Luke is interested in applying econometric and statistical methods to existing secondary data to investigate the wider determinants of health (determinants outside of the health care sector) and to investigate the consequences of health inequalities.
Luke co-leads the “Health in a wider context” research theme within the Centre for Primary Care and Health Services Research and is the module leader for two modules within the Economics discipline area.
Between September 2016 and August 2019, he held an MRC Skills Development Fellowship, won in an open national competition.
Current research projects include examining the relationships between:
- Health and wider economic outcomes at small area level, particularly around the definition of ‘place’ in place-based health;
- Health and wealth inequalities, with a particular focus on geographic inequalities within England;
- Community assets and health and well-being;
- Commuting mode and health;
- Political ideology and voting and subjective well-being;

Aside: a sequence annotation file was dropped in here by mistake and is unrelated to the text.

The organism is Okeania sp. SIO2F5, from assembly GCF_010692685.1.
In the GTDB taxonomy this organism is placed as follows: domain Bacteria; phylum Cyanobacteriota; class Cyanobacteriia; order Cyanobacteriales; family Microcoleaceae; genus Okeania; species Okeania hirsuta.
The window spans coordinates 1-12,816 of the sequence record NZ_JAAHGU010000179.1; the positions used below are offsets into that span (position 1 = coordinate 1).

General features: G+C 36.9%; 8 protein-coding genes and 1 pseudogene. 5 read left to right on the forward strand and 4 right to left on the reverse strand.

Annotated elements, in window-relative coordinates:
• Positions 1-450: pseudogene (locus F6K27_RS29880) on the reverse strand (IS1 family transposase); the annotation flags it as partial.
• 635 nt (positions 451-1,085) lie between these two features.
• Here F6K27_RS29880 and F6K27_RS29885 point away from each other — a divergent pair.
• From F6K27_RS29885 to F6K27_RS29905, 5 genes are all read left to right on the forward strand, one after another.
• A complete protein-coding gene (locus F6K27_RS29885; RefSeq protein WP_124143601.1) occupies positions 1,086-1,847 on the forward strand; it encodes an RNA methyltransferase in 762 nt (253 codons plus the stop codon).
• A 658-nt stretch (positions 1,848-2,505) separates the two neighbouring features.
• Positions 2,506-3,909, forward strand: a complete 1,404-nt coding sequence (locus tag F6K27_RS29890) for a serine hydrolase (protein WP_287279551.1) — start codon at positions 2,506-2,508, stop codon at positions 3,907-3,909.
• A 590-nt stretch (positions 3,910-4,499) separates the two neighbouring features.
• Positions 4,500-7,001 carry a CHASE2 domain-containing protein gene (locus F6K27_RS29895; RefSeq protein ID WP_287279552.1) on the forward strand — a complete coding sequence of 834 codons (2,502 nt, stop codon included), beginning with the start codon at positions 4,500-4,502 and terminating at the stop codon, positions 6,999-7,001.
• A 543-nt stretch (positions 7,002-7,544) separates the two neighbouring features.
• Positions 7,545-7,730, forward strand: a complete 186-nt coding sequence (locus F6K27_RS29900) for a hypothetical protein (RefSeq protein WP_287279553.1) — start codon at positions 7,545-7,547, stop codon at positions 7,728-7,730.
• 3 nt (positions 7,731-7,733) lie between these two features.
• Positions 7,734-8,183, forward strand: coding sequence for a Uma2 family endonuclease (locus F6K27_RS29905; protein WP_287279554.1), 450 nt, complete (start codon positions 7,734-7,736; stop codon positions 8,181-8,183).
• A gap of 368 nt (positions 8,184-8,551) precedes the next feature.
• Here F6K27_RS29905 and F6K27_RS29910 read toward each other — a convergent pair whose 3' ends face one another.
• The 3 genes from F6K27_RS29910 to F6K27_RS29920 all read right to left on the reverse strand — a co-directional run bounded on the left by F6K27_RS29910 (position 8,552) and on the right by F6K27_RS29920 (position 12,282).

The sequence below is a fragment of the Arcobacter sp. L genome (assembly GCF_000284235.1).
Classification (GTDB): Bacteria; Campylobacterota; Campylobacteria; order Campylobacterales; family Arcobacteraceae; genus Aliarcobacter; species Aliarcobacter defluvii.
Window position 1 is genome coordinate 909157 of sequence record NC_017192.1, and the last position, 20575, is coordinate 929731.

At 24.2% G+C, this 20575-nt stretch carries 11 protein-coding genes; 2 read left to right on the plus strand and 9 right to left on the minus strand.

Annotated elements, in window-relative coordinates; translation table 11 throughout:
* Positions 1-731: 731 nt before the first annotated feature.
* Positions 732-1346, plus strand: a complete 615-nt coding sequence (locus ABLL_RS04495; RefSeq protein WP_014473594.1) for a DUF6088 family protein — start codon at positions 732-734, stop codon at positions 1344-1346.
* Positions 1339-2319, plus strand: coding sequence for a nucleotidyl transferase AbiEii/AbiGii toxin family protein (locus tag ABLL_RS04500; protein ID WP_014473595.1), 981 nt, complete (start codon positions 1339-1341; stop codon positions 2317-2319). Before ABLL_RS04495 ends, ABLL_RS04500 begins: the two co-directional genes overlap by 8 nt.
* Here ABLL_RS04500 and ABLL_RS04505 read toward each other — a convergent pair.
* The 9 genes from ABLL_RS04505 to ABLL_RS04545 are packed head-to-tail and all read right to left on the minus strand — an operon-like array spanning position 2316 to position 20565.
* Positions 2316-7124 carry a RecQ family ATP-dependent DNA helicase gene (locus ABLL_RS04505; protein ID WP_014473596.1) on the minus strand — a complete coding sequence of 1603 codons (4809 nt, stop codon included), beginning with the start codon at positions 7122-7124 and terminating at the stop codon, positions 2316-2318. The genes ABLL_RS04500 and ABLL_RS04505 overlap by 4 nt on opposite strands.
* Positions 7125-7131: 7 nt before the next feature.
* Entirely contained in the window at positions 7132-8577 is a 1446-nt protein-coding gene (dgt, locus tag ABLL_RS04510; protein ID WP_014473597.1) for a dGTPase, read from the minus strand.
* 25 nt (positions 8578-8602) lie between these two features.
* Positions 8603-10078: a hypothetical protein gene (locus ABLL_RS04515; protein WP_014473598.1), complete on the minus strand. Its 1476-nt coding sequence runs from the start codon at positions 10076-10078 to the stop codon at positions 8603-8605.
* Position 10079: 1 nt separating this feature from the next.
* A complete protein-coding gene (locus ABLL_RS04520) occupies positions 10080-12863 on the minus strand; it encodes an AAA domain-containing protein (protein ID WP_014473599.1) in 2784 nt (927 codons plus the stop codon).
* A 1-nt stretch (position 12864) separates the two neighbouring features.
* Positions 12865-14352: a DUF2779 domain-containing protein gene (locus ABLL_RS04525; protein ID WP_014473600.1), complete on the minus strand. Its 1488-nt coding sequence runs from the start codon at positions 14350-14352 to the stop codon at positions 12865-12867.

- The responses of family doctors in England and financial incentives.
Luke graduated from the University of Sheffield in 2009 with a first class honours in Economics and Mathematics (including being awarded the Rensburg Shephards Prize for Financial and Quantitative Economics). After that he was funded by the NIHR/ESRC/MRC to study for an MSc in Economics and Health Economics, also at Sheffield, which he obtained in 2010. Luke’s dissertation examined the role that the provision of informal care played on subjective well-being.
After this Luke began studying for a PhD in Economics in November 2010. His PhD was funded through the ESRC, the Department for Transport, and Government Scotland. The main aim of Luke’s PhD research was to elicit the impact that commuting time and distance have on an individual’s levels of well-being, health, income, and social capital by employing various microeconometric techniques to a number of longitudinal data sets.
Luke joined the University of Manchester as a Research Associate in December 2013. He was then appointed to Research Fellow in November 2015, Lecturer in August 2019, and promoted to Senior Lecturer in August 2021.
BSc Economics and Mathematics (Uni. of Sheffield, 2009)
MSc Economics and Health Economics (Uni. of Sheffield, 2010)
PhD Economics (Uni. of Sheffield, 2014)